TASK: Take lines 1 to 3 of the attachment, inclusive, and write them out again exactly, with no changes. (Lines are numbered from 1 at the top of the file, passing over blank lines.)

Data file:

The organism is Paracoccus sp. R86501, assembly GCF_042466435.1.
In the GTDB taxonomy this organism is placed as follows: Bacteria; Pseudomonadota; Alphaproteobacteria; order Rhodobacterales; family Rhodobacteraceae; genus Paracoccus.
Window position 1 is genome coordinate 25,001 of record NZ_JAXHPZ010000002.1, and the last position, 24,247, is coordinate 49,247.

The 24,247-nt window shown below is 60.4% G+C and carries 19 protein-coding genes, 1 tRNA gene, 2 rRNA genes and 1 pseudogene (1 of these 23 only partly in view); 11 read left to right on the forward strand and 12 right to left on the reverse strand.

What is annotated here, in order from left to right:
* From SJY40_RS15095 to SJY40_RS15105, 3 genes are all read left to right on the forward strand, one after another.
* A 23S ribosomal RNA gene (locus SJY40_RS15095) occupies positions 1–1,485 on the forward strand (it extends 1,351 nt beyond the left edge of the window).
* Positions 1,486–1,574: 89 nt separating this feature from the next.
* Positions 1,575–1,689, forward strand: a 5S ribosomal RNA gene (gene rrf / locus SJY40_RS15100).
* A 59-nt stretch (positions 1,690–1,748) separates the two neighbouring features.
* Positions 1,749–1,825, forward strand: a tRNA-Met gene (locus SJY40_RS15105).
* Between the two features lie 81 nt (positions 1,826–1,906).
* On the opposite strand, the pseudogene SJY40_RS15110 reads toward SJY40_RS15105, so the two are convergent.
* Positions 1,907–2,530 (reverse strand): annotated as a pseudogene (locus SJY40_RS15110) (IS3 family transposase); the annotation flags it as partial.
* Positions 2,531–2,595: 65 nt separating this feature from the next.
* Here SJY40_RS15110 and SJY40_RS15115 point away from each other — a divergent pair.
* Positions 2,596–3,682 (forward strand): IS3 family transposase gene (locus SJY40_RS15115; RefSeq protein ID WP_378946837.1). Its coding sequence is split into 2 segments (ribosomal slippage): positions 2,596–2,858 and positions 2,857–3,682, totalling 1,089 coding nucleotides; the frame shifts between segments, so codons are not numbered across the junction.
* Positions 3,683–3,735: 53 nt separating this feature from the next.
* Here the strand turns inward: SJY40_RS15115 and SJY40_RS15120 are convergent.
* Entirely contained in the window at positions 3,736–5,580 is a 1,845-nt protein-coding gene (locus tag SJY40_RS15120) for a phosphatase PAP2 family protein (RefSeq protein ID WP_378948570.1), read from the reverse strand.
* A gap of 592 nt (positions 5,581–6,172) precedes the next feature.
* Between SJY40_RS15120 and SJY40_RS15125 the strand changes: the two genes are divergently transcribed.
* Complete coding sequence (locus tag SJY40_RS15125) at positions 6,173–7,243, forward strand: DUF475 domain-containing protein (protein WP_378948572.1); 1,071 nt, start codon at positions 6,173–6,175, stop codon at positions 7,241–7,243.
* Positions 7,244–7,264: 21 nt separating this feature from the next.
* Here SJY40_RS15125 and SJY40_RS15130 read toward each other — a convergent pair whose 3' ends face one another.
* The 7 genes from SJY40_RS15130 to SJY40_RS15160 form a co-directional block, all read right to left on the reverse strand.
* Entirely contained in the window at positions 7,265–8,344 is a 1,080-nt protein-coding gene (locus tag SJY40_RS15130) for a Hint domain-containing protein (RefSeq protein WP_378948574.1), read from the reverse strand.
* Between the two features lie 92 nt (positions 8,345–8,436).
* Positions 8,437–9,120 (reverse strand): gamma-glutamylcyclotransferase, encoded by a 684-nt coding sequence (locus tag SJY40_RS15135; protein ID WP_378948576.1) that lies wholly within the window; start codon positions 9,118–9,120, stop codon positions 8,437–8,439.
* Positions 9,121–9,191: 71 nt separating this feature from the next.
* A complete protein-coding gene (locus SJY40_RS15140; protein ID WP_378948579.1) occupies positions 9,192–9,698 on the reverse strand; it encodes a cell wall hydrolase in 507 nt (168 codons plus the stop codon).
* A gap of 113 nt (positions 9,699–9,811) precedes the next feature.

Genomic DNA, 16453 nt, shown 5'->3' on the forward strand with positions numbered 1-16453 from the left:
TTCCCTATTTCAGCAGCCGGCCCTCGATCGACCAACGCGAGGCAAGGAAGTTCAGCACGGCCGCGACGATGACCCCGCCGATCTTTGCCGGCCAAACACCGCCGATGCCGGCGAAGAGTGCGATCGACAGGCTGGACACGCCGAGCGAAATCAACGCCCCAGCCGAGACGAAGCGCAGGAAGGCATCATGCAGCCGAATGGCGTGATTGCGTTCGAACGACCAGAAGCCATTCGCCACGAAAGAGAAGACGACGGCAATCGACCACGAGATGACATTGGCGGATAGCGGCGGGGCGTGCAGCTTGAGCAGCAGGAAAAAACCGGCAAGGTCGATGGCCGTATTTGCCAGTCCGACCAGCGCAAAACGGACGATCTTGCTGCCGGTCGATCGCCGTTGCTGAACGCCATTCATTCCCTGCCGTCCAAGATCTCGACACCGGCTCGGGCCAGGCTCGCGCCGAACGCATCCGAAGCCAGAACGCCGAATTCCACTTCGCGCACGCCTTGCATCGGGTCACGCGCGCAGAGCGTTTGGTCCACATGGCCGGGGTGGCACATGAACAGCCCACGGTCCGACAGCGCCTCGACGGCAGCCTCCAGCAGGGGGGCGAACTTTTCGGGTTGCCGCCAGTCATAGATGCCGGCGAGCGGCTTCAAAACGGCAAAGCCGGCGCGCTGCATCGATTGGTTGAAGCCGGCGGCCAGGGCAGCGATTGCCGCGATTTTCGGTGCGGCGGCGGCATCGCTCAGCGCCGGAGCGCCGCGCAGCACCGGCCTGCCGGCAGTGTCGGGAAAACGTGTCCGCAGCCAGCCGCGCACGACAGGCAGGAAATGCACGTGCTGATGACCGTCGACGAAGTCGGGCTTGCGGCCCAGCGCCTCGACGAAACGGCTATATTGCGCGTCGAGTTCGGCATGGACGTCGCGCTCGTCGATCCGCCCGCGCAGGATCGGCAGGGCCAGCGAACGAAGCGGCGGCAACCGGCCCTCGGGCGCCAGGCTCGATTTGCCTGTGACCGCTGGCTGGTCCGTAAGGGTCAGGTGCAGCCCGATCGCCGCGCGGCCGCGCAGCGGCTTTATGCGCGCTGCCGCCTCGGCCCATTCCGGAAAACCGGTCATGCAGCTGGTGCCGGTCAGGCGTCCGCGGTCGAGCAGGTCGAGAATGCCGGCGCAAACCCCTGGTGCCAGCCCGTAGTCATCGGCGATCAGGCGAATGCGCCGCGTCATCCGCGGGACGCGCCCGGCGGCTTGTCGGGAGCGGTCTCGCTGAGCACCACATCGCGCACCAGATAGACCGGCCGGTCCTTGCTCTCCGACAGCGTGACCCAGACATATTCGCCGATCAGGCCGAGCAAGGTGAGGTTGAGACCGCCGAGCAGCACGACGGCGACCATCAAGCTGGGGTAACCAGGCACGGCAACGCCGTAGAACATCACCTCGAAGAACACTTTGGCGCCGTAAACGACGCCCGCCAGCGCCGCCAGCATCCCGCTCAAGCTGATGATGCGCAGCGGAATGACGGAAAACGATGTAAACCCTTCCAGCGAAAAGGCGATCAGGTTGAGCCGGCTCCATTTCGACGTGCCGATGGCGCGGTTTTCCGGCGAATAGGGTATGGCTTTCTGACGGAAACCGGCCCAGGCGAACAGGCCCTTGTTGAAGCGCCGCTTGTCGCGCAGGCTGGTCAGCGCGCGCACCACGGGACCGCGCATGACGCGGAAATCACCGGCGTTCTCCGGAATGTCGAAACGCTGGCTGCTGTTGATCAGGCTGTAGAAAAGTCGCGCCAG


The organism is Paracoccus sp. R86501, assembly GCF_042466435.1.
In the GTDB taxonomy this organism is placed as follows: Bacteria; Pseudomonadota; Alphaproteobacteria; order Rhodobacterales; family Rhodobacteraceae; genus Paracoccus.
Window position 1 is genome coordinate 25,001 of record NZ_JAXHPZ010000002.1, and the last position, 24,247, is coordinate 49,247.